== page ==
The recommended date for the closure of the tax assessment books under the proposal would be June 30, according to County Administrator David Baker, who noted that the assessment deadline is currently April 30 and that tax bills are based on the information the county has as of that date.
“If they complete a sale on May 31, they will not get a tax bill for the new house, even though they wouldn’t get tax bill until July,” Baker explained. With the change, the county can bill property owners as of June 30, reducing the likelihood of confusion and additional administrative work because of a new owner.
Officials said they believed the large window had been designed to allow for hand-processing of tax bills in the days before computers and that the school districts – which receive funding from taxes assessed alongside county property taxes – had no problem with the proposed change.
Godwin said he would be working to get the change introduced in a bill, even though it was late in the session to do so – providing the council supported it.
“What reason would there be not to do this?” Deaver asked rhetorically.
Introduced on June 8, Godwin said, was a bill to amend state code as to how the county appoints members of the Planning & Zoning Commission. The change is a housekeeping measure, replacing the words “representative district” with “council district,” to accurately reflect the county’s government system. Godwin said the bill had sponsors lined up, with bipartisan support. “We should be able to get it done.”
The issue hit one snag on Tuesday, though, as Godwin had not included the county Board of Adjustments alongside the P&Z and the language in question is contained in both sections of the state code. Godwin said he would work to have the draft legislation changed or amended to include both bodies.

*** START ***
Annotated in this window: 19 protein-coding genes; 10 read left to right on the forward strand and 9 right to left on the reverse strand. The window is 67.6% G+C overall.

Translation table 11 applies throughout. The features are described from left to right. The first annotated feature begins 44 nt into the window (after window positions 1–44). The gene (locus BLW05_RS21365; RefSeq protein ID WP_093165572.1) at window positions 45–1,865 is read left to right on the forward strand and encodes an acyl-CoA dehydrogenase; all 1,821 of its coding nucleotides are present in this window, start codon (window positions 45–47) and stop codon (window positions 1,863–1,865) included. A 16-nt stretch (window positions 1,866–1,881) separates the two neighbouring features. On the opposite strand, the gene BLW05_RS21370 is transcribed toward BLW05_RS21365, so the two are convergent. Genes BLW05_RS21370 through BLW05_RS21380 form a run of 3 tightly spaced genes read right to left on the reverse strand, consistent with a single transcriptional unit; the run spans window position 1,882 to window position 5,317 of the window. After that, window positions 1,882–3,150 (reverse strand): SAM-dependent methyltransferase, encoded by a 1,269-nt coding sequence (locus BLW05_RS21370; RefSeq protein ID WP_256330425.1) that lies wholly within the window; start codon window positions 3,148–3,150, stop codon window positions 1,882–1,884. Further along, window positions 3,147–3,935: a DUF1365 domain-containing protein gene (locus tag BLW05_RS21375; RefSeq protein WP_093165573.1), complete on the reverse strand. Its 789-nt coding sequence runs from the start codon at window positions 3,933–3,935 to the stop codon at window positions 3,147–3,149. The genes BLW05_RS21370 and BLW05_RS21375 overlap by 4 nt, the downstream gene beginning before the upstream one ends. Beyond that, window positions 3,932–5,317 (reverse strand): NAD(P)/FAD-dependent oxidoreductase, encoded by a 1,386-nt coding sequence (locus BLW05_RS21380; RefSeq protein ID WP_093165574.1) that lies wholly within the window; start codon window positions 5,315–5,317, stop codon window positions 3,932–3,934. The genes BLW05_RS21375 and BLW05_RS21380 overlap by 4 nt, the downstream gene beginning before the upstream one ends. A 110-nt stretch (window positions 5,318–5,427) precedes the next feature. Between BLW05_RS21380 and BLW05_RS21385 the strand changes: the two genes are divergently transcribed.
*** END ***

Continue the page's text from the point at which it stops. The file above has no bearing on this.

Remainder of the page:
Godwin also referenced a series of “housekeeping ag bills,” House Bills 402, 403, 404, 405, 406 and 407, which were designed to make a range of minor changes, such as moving sections of code relating to the management of emus from the fruit-growers code to animal-growers code.
“It looks like they’re moving through as they should,” he said.
Godwin noted also that the House had approved a bill to increase the length of muskrat trapping season.
Also expected to move forward is HB 426, which would require that any new home built with public financial assistance be built to a universal design requirement that is slightly higher than current county requirements, to make the homes totally handicapped-accessible. Godwin said he had reviewed the bill with the county’s director of building inspections.
Finally, Godwin noted that, though no bill to that effect had been introduced as yet, Gov. Jack Markell and other sources were reportedly expecting legislation to be introduced that would change the Register of Wills and Recorder of Deeds offices from being under county control to state control.
Both offices currently offer a significant supplement to the county’s other revenue streams, generating significant concern over that possibility for county officials and more.
“It hasn’t been introduced or come up,” Godwin noted of such legislation, saying he would inform council members immediately when a bill was introduced, as draft versions can be vastly different from introduced bills.
“That could shoot a multi-million-dollar hole in our revenue stream if it is crafted as some fear,” commented Council President Vance Phillips. “We’re going to have to pass our budget before the end of the legislative session,” he noted. “How will we address that multi-million-dollar hole should that pass?” he asked.
Baker said the first step would be for the county council and finance staff to look at the grant-in-aid portion of the budget, including funding for additional state police officers, sewer districts, fire service, the Sussex Conservation District, the University of Delaware agriculture program and public libraries.
The county will have some time to make those decisions, though, as the bill cannot become law until the 2011 legislative session begins, since it would require a constitutional amendment and that level of change requires an amendment to be passed in two consecutive General Assemblies.